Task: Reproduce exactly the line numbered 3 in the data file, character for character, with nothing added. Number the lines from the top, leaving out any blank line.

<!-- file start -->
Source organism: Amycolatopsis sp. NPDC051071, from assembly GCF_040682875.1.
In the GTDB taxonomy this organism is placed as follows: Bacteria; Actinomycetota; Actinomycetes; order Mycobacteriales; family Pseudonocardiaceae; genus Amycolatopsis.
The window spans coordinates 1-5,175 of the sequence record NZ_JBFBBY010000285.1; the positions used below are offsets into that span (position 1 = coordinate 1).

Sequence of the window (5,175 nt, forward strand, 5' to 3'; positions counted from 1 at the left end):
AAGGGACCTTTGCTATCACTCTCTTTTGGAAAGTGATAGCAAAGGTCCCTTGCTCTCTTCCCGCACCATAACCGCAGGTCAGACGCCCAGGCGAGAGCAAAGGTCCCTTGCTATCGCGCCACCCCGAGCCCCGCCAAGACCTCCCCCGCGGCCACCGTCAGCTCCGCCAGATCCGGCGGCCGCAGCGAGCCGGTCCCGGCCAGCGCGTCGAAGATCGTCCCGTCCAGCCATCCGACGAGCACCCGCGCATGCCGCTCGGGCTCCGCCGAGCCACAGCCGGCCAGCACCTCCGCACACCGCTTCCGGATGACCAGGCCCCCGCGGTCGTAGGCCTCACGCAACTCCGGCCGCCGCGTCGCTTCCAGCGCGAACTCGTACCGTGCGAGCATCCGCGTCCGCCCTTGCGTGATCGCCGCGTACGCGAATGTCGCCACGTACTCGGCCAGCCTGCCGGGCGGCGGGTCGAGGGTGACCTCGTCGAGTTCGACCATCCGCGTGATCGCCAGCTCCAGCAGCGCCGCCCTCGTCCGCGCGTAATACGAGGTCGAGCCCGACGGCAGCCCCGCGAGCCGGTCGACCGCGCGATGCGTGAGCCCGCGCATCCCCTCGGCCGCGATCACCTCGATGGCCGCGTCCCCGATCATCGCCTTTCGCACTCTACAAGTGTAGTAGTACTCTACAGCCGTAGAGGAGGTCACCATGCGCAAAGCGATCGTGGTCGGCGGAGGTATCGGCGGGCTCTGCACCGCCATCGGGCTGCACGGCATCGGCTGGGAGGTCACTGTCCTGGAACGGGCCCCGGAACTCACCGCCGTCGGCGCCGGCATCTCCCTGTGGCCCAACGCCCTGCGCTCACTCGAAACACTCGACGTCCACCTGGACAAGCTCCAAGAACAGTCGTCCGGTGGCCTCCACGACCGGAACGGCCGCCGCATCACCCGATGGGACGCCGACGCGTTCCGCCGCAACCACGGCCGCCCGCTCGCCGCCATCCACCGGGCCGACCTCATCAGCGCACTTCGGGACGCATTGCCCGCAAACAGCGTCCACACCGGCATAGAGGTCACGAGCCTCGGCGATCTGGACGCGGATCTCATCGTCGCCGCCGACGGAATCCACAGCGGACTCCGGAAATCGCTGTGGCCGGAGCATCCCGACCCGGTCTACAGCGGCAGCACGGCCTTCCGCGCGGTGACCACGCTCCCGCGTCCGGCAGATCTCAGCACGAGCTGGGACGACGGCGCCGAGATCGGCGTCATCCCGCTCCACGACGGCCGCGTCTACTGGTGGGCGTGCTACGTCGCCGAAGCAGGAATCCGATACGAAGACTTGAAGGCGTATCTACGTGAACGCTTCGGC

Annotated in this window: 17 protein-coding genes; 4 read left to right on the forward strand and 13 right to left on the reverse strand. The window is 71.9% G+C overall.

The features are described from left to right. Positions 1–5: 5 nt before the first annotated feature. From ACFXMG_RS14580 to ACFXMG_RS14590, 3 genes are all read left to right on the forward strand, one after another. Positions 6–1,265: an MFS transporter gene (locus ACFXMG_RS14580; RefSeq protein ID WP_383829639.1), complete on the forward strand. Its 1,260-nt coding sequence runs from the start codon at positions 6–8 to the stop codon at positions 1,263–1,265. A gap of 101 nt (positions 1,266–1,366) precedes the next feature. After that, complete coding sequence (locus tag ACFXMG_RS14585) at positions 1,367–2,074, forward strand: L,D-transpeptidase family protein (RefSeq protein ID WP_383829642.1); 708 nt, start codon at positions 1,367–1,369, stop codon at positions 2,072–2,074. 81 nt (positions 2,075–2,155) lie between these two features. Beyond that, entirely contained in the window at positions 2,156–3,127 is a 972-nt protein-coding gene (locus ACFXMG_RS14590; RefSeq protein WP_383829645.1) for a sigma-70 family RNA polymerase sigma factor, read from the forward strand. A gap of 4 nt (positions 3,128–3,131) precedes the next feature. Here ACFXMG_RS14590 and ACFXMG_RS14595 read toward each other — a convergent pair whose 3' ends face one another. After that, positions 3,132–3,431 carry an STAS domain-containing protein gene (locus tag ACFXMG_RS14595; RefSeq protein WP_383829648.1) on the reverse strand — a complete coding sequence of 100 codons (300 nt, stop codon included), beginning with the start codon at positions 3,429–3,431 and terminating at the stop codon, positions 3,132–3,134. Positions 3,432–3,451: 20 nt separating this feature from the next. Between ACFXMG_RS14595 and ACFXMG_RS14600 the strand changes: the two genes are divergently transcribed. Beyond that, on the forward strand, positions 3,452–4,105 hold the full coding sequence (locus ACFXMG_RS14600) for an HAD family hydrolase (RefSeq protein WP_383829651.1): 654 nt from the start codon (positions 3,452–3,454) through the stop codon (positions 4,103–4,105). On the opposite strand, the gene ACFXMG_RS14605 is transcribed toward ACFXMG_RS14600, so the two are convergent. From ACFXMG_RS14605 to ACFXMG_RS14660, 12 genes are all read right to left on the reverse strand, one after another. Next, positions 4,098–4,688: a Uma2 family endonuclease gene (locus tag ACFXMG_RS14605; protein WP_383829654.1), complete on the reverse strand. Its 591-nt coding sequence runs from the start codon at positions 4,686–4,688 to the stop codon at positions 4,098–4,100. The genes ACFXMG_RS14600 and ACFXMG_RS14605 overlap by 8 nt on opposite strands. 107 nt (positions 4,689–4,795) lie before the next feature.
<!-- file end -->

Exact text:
The window spans coordinates 1-5,175 of the sequence record NZ_JBFBBY010000285.1; the positions used below are offsets into that span (position 1 = coordinate 1).